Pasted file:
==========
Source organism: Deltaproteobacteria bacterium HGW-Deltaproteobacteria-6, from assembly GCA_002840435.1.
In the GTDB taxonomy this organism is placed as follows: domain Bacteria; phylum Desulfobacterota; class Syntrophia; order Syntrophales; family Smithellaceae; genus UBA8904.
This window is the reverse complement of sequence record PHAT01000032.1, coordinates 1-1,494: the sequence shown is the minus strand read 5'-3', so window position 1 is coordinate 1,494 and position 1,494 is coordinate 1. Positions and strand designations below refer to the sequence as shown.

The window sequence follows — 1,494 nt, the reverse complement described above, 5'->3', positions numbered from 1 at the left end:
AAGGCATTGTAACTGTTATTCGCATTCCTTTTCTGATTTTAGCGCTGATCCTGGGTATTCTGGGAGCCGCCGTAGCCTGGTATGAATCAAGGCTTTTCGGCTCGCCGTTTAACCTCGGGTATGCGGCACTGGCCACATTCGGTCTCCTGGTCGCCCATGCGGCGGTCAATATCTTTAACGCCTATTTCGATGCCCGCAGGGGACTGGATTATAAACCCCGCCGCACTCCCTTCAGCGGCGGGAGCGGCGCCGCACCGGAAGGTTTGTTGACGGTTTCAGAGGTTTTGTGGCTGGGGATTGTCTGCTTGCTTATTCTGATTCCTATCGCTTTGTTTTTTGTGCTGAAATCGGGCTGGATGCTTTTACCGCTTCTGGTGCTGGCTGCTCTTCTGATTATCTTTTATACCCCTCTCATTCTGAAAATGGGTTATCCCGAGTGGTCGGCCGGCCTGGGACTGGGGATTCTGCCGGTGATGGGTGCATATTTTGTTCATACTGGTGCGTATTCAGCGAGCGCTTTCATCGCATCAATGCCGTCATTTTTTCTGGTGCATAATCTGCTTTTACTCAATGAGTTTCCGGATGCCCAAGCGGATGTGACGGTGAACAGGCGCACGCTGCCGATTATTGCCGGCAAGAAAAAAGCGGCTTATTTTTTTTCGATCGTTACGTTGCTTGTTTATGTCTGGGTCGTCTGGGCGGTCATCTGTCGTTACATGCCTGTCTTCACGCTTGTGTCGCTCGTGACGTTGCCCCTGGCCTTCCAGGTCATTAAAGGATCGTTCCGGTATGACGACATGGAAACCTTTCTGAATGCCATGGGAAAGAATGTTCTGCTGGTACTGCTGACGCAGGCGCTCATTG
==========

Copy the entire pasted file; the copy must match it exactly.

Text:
Source organism: Deltaproteobacteria bacterium HGW-Deltaproteobacteria-6, from assembly GCA_002840435.1.
In the GTDB taxonomy this organism is placed as follows: domain Bacteria; phylum Desulfobacterota; class Syntrophia; order Syntrophales; family Smithellaceae; genus UBA8904.
This window is the reverse complement of sequence record PHAT01000032.1, coordinates 1-1,494: the sequence shown is the minus strand read 5'-3', so window position 1 is coordinate 1,494 and position 1,494 is coordinate 1. Positions and strand designations below refer to the sequence as shown.

The window sequence follows — 1,494 nt, the reverse complement described above, 5'->3', positions numbered from 1 at the left end:
AAGGCATTGTAACTGTTATTCGCATTCCTTTTCTGATTTTAGCGCTGATCCTGGGTATTCTGGGAGCCGCCGTAGCCTGGTATGAATCAAGGCTTTTCGGCTCGCCGTTTAACCTCGGGTATGCGGCACTGGCCACATTCGGTCTCCTGGTCGCCCATGCGGCGGTCAATATCTTTAACGCCTATTTCGATGCCCGCAGGGGACTGGATTATAAACCCCGCCGCACTCCCTTCAGCGGCGGGAGCGGCGCCGCACCGGAAGGTTTGTTGACGGTTTCAGAGGTTTTGTGGCTGGGGATTGTCTGCTTGCTTATTCTGATTCCTATCGCTTTGTTTTTTGTGCTGAAATCGGGCTGGATGCTTTTACCGCTTCTGGTGCTGGCTGCTCTTCTGATTATCTTTTATACCCCTCTCATTCTGAAAATGGGTTATCCCGAGTGGTCGGCCGGCCTGGGACTGGGGATTCTGCCGGTGATGGGTGCATATTTTGTTCATACTGGTGCGTATTCAGCGAGCGCTTTCATCGCATCAATGCCGTCATTTTTTCTGGTGCATAATCTGCTTTTACTCAATGAGTTTCCGGATGCCCAAGCGGATGTGACGGTGAACAGGCGCACGCTGCCGATTATTGCCGGCAAGAAAAAAGCGGCTTATTTTTTTTCGATCGTTACGTTGCTTGTTTATGTCTGGGTCGTCTGGGCGGTCATCTGTCGTTACATGCCTGTCTTCACGCTTGTGTCGCTCGTGACGTTGCCCCTGGCCTTCCAGGTCATTAAAGGATCGTTCCGGTATGACGACATGGAAACCTTTCTGAATGCCATGGGAAAGAATGTTCTGCTGGTACTGCTGACGCAGGCGCTCATTG